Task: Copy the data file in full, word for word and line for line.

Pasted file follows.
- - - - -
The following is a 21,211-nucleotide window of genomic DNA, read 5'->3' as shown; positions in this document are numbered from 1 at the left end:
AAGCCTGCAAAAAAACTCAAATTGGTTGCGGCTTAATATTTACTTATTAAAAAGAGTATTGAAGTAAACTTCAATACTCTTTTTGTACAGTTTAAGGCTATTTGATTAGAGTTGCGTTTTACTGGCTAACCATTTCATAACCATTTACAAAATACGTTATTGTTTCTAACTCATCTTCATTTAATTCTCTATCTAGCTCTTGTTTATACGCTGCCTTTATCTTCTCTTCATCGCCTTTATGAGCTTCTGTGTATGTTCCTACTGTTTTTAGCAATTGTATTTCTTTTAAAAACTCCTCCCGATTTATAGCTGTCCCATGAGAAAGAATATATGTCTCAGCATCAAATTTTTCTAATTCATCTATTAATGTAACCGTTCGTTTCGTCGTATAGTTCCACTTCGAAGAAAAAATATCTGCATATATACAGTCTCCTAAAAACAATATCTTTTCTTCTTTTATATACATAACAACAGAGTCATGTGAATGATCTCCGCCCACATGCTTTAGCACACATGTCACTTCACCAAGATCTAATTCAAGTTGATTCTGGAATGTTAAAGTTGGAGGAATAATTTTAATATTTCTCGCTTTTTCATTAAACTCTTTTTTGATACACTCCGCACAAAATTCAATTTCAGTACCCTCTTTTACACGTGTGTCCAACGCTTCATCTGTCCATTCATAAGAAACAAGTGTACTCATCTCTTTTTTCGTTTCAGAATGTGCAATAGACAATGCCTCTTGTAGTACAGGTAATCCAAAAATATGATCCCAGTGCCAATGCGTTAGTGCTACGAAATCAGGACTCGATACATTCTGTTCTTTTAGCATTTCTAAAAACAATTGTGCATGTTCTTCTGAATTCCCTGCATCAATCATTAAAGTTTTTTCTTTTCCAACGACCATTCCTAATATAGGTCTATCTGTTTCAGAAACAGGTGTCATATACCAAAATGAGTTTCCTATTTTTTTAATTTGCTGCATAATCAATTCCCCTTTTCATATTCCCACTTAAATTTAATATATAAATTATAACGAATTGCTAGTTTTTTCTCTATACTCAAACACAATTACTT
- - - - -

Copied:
The following is a 21,211-nucleotide window of genomic DNA, read 5'->3' as shown; positions in this document are numbered from 1 at the left end:
AAGCCTGCAAAAAAACTCAAATTGGTTGCGGCTTAATATTTACTTATTAAAAAGAGTATTGAAGTAAACTTCAATACTCTTTTTGTACAGTTTAAGGCTATTTGATTAGAGTTGCGTTTTACTGGCTAACCATTTCATAACCATTTACAAAATACGTTATTGTTTCTAACTCATCTTCATTTAATTCTCTATCTAGCTCTTGTTTATACGCTGCCTTTATCTTCTCTTCATCGCCTTTATGAGCTTCTGTGTATGTTCCTACTGTTTTTAGCAATTGTATTTCTTTTAAAAACTCCTCCCGATTTATAGCTGTCCCATGAGAAAGAATATATGTCTCAGCATCAAATTTTTCTAATTCATCTATTAATGTAACCGTTCGTTTCGTCGTATAGTTCCACTTCGAAGAAAAAATATCTGCATATATACAGTCTCCTAAAAACAATATCTTTTCTTCTTTTATATACATAACAACAGAGTCATGTGAATGATCTCCGCCCACATGCTTTAGCACACATGTCACTTCACCAAGATCTAATTCAAGTTGATTCTGGAATGTTAAAGTTGGAGGAATAATTTTAATATTTCTCGCTTTTTCATTAAACTCTTTTTTGATACACTCCGCACAAAATTCAATTTCAGTACCCTCTTTTACACGTGTGTCCAACGCTTCATCTGTCCATTCATAAGAAACAAGTGTACTCATCTCTTTTTTCGTTTCAGAATGTGCAATAGACAATGCCTCTTGTAGTACAGGTAATCCAAAAATATGATCCCAGTGCCAATGCGTTAGTGCTACGAAATCAGGACTCGATACATTCTGTTCTTTTAGCATTTCTAAAAACAATTGTGCATGTTCTTCTGAATTCCCTGCATCAATCATTAAAGTTTTTTCTTTTCCAACGACCATTCCTAATATAGGTCTATCTGTTTCAGAAACAGGTGTCATATACCAAAATGAGTTTCCTATTTTTTTAATTTGCTGCATAATCAATTCCCCTTTTCATATTCCCACTTAAATTTAATATATAAATTATAACGAATTGCTAGTTTTTTCTCTATACTCAAACACAATTACTT